Assembling the heterogeneous elements for (digital) learning

Month: September 2017

Learning, learning analytics and multiple levels: The problem of starvation

In which I play with some analytics and use some literature in an attempt to understand why the institutional implementation of learning analytics as a starvation problem (like most institutional attempts to leverage digital technologies). In this context, I’m using the definition of starvation from computer science.

Multiple time scales of human behaviour and appropriate methods

In a section titled “Data from learning on multiple levels: learning is complex”, Reiman (2016) writes

Nathan & Alibali (2010) distinguish between learning in milliseconds and below (biological), seconds (cognitive), minutes to hours (rational), days to months (socio-cultural), and years and beyond (organizational) (p. 134)

Digging into Nathan & Alibali (2010) reveals the following table titled “Time scales of human behaviour and the corresponding areas of study and research methods” (which is in turn adapted from elsewhere).

Time Scales of Human Behavior and the Corresponding Areas of Study and Research Methods

What I find interesting about this is that it places the types of activities a teacher would do at a very different time scale than what an organisation would do. It also suggests that there are very different methods to be used at these very different levels. Suggesting that using a method in the wrong scale will be less than appropriate.

To perhaps draw a long bow, might this suggest that the methods currently being used to support institutional implementation of learning analytics might work fine at the organisational level, but perhaps a little less so at the level of teaching practice? Or perhaps, the limitation arises from the inability to move up and down levels quickly enough.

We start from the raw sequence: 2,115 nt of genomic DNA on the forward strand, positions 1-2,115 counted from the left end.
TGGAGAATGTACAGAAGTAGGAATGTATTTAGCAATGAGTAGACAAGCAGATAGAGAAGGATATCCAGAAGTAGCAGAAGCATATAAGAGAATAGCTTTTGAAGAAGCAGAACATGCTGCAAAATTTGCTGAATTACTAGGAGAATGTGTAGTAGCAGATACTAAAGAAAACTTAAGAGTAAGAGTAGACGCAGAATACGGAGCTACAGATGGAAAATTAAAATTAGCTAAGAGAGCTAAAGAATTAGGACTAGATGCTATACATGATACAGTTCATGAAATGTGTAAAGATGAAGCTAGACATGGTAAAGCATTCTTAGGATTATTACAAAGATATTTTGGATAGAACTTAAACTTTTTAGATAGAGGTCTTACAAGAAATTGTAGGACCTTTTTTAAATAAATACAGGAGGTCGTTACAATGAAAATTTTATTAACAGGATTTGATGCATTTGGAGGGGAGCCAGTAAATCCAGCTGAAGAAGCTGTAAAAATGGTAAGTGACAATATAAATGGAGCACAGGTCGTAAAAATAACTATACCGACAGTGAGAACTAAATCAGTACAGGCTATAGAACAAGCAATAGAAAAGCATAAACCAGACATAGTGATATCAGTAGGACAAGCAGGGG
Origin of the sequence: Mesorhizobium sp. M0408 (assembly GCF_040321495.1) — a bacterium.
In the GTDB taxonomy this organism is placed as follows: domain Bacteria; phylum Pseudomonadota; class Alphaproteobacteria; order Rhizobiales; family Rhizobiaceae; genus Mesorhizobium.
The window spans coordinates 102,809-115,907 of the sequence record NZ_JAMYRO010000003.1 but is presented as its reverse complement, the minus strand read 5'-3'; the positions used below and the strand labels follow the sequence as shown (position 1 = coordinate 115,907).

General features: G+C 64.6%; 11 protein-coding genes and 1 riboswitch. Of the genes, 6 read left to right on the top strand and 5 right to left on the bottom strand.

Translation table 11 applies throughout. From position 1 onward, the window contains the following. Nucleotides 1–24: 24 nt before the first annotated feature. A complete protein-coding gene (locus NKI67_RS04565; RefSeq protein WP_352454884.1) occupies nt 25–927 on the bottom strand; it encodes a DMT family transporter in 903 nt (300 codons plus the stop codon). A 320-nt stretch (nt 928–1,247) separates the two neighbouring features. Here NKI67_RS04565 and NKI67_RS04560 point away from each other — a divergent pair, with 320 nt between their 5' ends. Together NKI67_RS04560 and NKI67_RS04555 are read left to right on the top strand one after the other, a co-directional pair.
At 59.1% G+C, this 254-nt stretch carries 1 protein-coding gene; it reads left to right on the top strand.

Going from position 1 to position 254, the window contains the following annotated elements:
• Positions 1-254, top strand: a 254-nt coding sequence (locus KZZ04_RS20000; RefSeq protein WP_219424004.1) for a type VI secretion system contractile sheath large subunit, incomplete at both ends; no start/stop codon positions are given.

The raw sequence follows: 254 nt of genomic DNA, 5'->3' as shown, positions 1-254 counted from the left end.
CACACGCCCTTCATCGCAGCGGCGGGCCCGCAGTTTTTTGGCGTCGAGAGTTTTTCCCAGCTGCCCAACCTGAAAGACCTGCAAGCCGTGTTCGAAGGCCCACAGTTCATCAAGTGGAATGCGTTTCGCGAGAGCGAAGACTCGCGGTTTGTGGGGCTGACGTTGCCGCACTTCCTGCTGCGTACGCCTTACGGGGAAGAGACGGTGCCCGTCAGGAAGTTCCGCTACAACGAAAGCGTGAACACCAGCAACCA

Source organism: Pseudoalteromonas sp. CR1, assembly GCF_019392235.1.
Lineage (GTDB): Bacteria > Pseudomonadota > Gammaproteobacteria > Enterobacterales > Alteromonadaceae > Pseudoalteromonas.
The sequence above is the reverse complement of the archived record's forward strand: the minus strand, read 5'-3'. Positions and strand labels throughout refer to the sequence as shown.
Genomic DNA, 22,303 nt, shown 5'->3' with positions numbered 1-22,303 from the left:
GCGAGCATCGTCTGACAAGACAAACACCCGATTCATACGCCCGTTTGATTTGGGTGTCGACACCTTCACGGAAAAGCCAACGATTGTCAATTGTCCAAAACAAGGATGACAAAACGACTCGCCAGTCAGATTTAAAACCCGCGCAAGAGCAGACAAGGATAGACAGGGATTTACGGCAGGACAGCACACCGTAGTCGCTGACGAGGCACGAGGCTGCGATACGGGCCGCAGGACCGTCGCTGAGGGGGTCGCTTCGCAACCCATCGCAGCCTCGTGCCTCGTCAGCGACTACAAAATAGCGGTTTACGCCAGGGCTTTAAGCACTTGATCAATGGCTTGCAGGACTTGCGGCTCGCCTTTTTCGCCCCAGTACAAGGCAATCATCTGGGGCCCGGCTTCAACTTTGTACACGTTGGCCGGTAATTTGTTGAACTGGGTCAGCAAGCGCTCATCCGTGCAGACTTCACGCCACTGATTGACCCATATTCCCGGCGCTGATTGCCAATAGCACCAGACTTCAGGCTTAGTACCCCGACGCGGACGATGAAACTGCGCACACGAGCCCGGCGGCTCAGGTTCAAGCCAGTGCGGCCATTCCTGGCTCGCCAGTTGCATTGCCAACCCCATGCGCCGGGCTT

(Aside: Especially when you consider that the table above doesn’t (for me) capture the full complexity of reality. Capturing the time scales is important, but I think it fails to capture the fact that as you move down the level of study you are increasing the quantity and diversity of units of study. i.e. At a system level you might be talking about the Australian higher education sector and its use of learning analytics. There are ~38 universities in Australia that could be studied at the organisational level. Within those organisations there are likely to be 1000s of courses, at least 100s of teaching staff, and 10000s of students. Each very diverse.)

A case in point

A team I’m a part of has created a online resource that has been used by staff. From the institutionally provided system I can grab the raw logs and perhaps generate the odd image. But I can’t do easily do the sort of analysis I’d like to do. What works at the institutional level, doesn’t work at the individual course/case level.

But I can engage in some DIY. Jupyter notebooks, Python, plotly, a bit of faffing around with CSV files and….

  • Get a list of the people who accessed the resources and how many times they did and turn it into a graph.
  • Do the same with the different parts of the resource.

    Though it’s a bit more difficult given the limited data in the CSV file

  • And plot the usage against days.

None of this is technically difficult. It’s also something that could be useful to others. But they don’t have the knowledge and the institution doesn’t appear to provide the service.

This particular need is unlikely to receive direct attention. It may well get solved when some enterprise bit of kit gets new functionality. But, if that happens, chances are it will go under-used as users aren’t aware of the capability and the technical folk aren’t aware of the need.

A solution?

What if there were methods by which the institution could move up and down the layers? Dip down into the level of hours and days, build some stuff, see it used and then scale up the useful stuff so its “enterprise”?